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Goodyear’s 360° Truck Tyre Testing in Detail

Goodyear 360° Truck Tyre

Tyre testing is an important part of Goodyear‘s development process. Goodyear tests truck tyres intensively at the Goodyear Innovation Center in Luxembourg and in Mireval in the south of France. Both locations have different test set-ups in which different conditions can be simulated. This allows tyres to be tested, for example, on road surfaces with varying grip and on slippery surfaces. 

An Inside Look at Truck Tyre Testing with Goodyear 

In addition, Goodyear‘s technicians conduct winter tyre tests in polar regions, such as at the Arctic Test Center in Finland. They also drive on highways in and outside Europe to test the extreme conditions that transport companies face on a daily basis. 

Goodyear also uses independent test companies, such as the world-renowned test company TÜV SÜD Automotive GmbH. These companies often compare tyres from different manufacturers to show how well Goodyear tyres and those of the company’s other brands perform.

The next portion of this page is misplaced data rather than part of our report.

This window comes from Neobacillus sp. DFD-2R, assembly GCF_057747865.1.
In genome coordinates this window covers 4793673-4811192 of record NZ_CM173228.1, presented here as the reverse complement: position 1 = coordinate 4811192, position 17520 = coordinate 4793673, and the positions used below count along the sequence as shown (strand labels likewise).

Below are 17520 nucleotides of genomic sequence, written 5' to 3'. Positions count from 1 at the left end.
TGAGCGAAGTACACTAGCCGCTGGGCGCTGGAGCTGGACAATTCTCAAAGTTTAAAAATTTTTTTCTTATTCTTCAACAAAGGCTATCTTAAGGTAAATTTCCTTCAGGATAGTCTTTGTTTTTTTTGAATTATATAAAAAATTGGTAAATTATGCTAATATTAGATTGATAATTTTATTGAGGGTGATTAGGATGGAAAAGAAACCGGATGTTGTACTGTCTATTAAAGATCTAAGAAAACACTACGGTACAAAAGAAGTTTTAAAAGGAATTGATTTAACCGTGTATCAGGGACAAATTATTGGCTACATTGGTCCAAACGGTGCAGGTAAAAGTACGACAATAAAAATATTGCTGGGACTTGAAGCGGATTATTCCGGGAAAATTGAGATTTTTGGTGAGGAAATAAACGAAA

Field testing is also an important part of Goodyear‘s testing process. Trucks, buses and coaches often run with Goodyear tyres as well as their regular tyres so that performance can be compared in real-world conditions. 

When Goodyear develops a new truck tyre, it must meet 50 different performance criteria before it is produced. Each criterion addresses an important performance characteristic, such as: 

  • Wet handling 
  • Braking on wet roads 
  • Dry road handling op 
  • Grip in corners 
  • Durability 
  • External noise 
  • Wet traction 
  • Stability at high speeds 
  • Rolling resistance 
  • Mileage 
  • Contact pressure 
  • High speed 

All specific winter truck tyres are tested for specific performance factors, such as: 

  • Ice traction 
  • Braking performance on ice 
  • Grip on snow (acceleration test for truck tyres in the snow) 
  • Snow traction 
  • Snow braking performance 
  • Controllability in the snow 
  • Climbing hills 

It is important to remember that improving one performance can lead to a deterioration of the other. This is evident, for example, from the relationship between rolling resistance and wear. The development of a tread compound that reduces rolling resistance or improves fuel economy usually results in reduced tyre life as they wear out faster. Goodyear has been able to make improvements for years without negatively impacting other areas of performance. 

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